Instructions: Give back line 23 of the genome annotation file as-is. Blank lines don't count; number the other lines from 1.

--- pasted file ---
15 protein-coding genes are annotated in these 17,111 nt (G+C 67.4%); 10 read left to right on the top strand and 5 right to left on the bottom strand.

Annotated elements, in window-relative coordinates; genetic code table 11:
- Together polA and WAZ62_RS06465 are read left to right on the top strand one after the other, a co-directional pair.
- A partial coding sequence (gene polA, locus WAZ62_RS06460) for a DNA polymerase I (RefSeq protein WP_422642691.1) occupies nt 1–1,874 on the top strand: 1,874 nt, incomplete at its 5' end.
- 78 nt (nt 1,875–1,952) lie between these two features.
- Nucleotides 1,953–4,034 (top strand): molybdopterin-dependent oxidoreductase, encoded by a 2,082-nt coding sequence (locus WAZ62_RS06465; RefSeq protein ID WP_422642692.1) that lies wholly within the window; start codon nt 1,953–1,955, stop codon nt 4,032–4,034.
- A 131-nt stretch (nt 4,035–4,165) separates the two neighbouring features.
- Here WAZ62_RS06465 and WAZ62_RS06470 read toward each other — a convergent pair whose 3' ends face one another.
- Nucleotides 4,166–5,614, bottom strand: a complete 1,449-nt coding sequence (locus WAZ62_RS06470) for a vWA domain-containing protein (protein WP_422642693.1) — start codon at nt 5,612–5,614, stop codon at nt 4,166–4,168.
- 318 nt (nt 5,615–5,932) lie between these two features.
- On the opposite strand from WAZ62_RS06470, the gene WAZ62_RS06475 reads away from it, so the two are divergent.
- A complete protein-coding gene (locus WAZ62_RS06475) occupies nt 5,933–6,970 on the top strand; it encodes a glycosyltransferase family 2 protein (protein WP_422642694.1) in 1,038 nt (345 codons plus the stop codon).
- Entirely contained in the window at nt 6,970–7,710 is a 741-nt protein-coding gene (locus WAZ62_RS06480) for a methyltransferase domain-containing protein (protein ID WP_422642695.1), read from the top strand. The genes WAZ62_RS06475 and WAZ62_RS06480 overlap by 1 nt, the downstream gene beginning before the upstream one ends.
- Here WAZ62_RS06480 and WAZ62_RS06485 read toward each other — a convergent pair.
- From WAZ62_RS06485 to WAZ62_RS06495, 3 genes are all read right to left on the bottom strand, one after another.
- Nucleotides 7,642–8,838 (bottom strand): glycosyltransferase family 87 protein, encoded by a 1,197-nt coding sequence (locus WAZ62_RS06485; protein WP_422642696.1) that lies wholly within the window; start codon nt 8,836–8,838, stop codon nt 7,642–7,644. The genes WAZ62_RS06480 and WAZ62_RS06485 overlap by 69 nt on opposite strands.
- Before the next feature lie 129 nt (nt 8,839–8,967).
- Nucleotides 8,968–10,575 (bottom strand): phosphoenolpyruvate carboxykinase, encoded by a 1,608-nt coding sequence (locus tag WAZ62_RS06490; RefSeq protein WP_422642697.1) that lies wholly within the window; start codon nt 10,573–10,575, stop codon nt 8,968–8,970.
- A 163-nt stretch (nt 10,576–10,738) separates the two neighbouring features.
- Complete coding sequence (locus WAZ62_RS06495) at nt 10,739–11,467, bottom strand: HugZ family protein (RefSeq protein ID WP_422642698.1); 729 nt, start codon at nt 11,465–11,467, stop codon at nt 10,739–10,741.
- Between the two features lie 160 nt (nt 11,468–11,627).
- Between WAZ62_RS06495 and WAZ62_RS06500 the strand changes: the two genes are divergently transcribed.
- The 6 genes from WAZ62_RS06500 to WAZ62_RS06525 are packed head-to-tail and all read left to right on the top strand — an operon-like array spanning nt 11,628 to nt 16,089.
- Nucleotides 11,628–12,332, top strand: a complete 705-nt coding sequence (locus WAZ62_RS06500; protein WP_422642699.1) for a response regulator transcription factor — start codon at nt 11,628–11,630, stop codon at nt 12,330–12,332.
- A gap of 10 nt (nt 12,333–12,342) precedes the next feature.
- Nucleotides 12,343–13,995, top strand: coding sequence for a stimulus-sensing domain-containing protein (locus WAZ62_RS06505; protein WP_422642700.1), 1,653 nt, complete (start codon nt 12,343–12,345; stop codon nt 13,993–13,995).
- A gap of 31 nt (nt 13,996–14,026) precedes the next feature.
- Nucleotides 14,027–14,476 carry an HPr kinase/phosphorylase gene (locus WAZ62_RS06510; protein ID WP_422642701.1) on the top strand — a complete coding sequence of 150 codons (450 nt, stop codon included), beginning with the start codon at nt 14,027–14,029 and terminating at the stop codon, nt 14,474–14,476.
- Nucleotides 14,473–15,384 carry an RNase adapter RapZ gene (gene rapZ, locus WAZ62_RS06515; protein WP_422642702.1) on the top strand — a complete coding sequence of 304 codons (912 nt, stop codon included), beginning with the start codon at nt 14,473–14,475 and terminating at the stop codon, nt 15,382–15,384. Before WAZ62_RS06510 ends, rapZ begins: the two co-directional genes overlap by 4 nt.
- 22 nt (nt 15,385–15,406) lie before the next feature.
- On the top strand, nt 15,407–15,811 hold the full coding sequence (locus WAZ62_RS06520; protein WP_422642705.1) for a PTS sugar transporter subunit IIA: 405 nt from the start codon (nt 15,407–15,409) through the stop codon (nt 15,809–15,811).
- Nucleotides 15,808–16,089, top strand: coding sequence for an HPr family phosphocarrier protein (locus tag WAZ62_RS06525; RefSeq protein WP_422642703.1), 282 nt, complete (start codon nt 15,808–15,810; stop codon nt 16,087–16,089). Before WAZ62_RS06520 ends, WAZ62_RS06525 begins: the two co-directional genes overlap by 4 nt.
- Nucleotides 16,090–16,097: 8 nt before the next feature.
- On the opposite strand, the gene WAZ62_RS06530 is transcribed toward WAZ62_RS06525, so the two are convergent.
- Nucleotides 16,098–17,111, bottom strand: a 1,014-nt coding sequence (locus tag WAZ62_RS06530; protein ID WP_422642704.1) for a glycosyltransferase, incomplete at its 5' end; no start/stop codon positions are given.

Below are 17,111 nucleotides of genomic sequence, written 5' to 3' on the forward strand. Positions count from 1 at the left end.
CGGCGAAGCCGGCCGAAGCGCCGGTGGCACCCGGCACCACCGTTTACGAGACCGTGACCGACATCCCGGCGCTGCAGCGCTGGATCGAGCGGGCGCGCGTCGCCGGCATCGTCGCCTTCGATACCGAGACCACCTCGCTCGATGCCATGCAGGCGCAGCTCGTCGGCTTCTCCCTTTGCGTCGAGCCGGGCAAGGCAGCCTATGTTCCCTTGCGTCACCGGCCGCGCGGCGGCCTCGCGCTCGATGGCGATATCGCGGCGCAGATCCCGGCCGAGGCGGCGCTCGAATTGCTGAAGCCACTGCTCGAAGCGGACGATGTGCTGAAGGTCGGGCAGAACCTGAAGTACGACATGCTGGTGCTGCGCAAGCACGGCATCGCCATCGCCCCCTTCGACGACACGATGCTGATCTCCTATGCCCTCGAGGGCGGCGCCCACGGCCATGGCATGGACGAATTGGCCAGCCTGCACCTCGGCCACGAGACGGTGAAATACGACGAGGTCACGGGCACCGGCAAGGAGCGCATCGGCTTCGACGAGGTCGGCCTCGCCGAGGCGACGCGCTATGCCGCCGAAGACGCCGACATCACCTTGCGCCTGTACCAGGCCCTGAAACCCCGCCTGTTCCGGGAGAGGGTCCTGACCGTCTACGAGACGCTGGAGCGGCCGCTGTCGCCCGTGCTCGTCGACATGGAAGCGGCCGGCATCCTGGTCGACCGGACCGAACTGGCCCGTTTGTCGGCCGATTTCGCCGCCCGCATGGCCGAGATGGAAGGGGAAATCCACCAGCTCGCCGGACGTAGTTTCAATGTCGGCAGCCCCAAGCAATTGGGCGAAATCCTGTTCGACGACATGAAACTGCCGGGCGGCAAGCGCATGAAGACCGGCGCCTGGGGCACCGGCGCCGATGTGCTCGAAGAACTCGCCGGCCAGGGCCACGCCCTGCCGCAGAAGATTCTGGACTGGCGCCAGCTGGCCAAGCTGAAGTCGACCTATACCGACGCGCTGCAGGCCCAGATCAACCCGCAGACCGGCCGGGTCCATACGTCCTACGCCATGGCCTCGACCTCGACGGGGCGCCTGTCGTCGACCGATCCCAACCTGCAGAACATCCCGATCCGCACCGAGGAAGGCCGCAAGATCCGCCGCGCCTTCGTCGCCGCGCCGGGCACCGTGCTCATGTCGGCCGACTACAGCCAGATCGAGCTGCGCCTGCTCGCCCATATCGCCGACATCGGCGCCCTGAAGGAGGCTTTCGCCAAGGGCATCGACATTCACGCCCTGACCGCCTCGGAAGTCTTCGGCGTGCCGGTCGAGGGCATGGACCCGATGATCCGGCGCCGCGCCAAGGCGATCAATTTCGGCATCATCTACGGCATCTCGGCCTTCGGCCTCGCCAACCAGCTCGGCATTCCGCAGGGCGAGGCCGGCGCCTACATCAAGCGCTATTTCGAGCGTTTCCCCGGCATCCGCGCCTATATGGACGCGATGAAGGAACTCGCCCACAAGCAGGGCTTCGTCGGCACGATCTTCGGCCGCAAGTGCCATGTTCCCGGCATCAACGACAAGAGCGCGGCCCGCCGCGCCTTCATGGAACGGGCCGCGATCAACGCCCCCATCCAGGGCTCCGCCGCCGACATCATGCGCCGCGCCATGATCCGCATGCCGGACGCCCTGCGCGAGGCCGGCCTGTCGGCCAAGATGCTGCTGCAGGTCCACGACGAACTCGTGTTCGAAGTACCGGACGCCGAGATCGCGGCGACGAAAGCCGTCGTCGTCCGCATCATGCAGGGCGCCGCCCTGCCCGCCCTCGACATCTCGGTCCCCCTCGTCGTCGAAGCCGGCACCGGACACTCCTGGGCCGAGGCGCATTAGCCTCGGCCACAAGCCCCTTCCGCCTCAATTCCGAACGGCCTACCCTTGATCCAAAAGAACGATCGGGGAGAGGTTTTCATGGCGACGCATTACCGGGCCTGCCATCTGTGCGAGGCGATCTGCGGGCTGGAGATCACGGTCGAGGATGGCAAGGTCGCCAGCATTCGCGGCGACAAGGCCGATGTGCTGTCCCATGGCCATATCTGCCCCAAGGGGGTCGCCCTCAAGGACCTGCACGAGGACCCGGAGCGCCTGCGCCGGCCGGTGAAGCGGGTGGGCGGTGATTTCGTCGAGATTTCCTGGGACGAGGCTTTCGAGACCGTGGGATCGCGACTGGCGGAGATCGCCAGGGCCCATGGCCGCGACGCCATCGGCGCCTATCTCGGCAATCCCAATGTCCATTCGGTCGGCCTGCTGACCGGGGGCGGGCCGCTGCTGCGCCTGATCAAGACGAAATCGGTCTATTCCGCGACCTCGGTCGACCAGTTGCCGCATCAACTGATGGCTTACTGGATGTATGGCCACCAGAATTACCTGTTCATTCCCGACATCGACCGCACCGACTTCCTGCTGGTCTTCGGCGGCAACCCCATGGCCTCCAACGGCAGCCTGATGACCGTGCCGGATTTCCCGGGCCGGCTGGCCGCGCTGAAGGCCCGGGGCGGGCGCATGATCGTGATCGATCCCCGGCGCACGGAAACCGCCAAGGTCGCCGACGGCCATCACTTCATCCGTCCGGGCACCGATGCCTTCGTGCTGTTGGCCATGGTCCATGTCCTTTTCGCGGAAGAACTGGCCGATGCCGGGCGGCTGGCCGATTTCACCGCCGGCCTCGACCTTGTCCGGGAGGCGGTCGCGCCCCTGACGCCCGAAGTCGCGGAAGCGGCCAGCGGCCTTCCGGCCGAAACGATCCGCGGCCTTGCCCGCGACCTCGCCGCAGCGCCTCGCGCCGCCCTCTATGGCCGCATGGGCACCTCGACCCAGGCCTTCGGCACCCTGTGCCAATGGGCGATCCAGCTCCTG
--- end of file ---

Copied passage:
- The 6 genes from WAZ62_RS06500 to WAZ62_RS06525 are packed head-to-tail and all read left to right on the top strand — an operon-like array spanning nt 11,628 to nt 16,089.